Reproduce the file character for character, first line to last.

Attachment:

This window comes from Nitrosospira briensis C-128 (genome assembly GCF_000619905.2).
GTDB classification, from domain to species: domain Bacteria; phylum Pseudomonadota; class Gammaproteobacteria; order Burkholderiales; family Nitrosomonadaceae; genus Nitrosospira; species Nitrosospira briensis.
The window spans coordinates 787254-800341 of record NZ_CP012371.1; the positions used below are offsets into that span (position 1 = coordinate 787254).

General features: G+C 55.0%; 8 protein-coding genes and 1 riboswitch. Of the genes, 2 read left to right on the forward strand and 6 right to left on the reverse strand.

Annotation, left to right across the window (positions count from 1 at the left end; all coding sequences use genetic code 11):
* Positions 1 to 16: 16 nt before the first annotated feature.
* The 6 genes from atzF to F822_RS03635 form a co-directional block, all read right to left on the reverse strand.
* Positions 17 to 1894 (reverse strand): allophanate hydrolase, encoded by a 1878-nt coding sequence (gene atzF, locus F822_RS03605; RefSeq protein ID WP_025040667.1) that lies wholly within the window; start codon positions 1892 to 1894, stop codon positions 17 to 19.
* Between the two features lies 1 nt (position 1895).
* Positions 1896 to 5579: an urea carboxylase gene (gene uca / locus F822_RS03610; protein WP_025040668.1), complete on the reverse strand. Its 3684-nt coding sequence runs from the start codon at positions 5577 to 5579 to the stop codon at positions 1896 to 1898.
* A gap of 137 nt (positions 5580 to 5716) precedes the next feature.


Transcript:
This window comes from Nitrosospira briensis C-128 (genome assembly GCF_000619905.2).
GTDB classification, from domain to species: domain Bacteria; phylum Pseudomonadota; class Gammaproteobacteria; order Burkholderiales; family Nitrosomonadaceae; genus Nitrosospira; species Nitrosospira briensis.
The window spans coordinates 787254-800341 of record NZ_CP012371.1; the positions used below are offsets into that span (position 1 = coordinate 787254).

General features: G+C 55.0%; 8 protein-coding genes and 1 riboswitch. Of the genes, 2 read left to right on the forward strand and 6 right to left on the reverse strand.

Annotation, left to right across the window (positions count from 1 at the left end; all coding sequences use genetic code 11):
* Positions 1 to 16: 16 nt before the first annotated feature.
* The 6 genes from atzF to F822_RS03635 form a co-directional block, all read right to left on the reverse strand.
* Positions 17 to 1894 (reverse strand): allophanate hydrolase, encoded by a 1878-nt coding sequence (gene atzF, locus F822_RS03605; RefSeq protein ID WP_025040667.1) that lies wholly within the window; start codon positions 1892 to 1894, stop codon positions 17 to 19.
* Between the two features lies 1 nt (position 1895).
* Positions 1896 to 5579: an urea carboxylase gene (gene uca / locus F822_RS03610; protein WP_025040668.1), complete on the reverse strand. Its 3684-nt coding sequence runs from the start codon at positions 5577 to 5579 to the stop codon at positions 1896 to 1898.
* A gap of 137 nt (positions 5580 to 5716) precedes the next feature.